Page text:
Walked over 2 lovely September days. The sun casting an autumn amber glow, but warm enough to have burnt my scalp!
The walk starts off gently enough, we stopped to admire the house where my uncle had lived for a number of years, and even before we had walked through the first field we were in conversation with a couple from the USA and their great niece who were walking the path.
The first of many encounters with international visitors from Sweden, Australia, Canada, and the Netherlands.
The first couple of fields lull me into a false sense of ease, but the path gets progressively steep . We loose sight of our American friends when we stop to pick field mushrooms, carefully avoiding the “magic” mushrooms.
Crossing a minor road the path gets even steeper, my breathing ragged, I was glad to reach a farmyard, catching up with the US walkers, chatting to the owners, who happily showed us the new born chicks, and reassured us that we would be out in open ground soon enough.
Sure enough, we were soon onto Crasswell Common heading for Hay Bluff. The path is well trodden, and further on, flagstones have been laid to stop more erosion. The Yellow brick road from the Wizard of Oz came to mind.
The steady climb “up the Bluff” was not too difficult, stopping to chat with a number of walkers.
The path evens out, we met a Scotsman trying to ring his wife, his biggest regret it seemed, that she was not well enough to join him on the Hatterall ridge walk.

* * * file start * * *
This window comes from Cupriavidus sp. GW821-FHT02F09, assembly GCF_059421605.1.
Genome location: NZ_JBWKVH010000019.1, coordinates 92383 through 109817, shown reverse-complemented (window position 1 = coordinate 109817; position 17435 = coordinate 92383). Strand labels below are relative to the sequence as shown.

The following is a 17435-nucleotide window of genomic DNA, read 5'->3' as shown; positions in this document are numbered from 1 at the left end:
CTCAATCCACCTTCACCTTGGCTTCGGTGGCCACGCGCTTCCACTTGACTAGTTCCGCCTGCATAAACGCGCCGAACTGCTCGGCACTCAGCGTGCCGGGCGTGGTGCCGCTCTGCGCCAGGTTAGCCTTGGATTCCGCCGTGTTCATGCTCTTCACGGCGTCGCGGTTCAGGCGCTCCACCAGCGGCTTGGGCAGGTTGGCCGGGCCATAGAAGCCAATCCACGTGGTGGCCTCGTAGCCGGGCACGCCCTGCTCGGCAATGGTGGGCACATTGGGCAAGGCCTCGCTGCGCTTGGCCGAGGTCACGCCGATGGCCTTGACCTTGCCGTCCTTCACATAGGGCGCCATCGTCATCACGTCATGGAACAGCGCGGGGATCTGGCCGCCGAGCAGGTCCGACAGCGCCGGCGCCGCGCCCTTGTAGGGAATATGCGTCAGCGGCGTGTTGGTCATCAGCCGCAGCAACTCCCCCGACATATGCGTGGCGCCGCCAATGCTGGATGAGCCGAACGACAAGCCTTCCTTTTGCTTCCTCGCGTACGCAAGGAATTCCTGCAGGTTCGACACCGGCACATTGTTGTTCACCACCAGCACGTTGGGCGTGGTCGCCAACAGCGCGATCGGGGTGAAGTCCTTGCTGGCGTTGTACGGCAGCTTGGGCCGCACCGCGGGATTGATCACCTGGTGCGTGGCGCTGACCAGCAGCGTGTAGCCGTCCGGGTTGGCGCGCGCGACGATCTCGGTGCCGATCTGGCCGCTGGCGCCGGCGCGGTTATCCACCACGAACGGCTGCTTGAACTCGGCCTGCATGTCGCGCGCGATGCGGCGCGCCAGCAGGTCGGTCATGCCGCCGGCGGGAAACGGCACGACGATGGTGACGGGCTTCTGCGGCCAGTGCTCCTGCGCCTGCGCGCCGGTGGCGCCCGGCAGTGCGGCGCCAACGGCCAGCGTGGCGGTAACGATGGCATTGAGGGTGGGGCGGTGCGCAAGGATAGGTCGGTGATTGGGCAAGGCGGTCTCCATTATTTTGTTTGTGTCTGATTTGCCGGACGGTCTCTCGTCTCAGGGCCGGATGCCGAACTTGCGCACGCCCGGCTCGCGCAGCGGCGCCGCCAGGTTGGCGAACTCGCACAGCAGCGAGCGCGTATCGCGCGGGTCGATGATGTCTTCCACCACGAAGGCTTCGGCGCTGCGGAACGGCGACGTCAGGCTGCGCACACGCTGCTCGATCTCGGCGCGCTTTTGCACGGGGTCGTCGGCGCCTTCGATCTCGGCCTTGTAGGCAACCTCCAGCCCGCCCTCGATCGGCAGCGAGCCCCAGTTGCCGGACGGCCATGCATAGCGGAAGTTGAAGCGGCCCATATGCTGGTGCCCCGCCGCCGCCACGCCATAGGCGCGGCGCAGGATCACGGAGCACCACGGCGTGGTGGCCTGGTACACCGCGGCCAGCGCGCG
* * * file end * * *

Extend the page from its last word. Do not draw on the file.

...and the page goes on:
I enjoyed the first mile or so of the moorland that followed, several chats with riders, mountain bikers and walkers.
The ponies that graze here were very disinterested in our presence, but they broke the monotony of the moorland. I was becoming bored, not an emotion I associate with walking.
We ran into a group of young lads, sitting around chatting and enjoying their lunch. We were later to speak to their leader who was concerned they hadn’t made it back to the rendezvous point. Words would have been spoken!
The Olchon Valley on our left was the setting for Owen Sheers’s Resistance. A little further on we were taking the route signposted to Llanthony on the right. A very steep, rutted path, but great views of Llanthony Priory.
We gave our friends from the US a lift back to Hay on Wye.
If you choose to break your journey in Llanthony you need to be aware of the descent and ascent. It could be easier to stick to the ridge.
We headed up to Hatterall Ridge from Llanthony, and loved the walk south, with stunning views of the Vale of Ewyas. The Skirrid stands out in the distance. The walk eases as we travel the ridge with stunning views down to Oldcastle
As we headed down off the ridge, We reach a house and a barn with a poem on the side, the words struck a chord.
The path descends gently, we were surprised to see autumn crocuses growing in the wild. Some more field mushrooms to be picked before eventually reaching a railway line, keeping ears and eyes open for oncoming trains, we knew we were now within a short distance from Pandy and our car.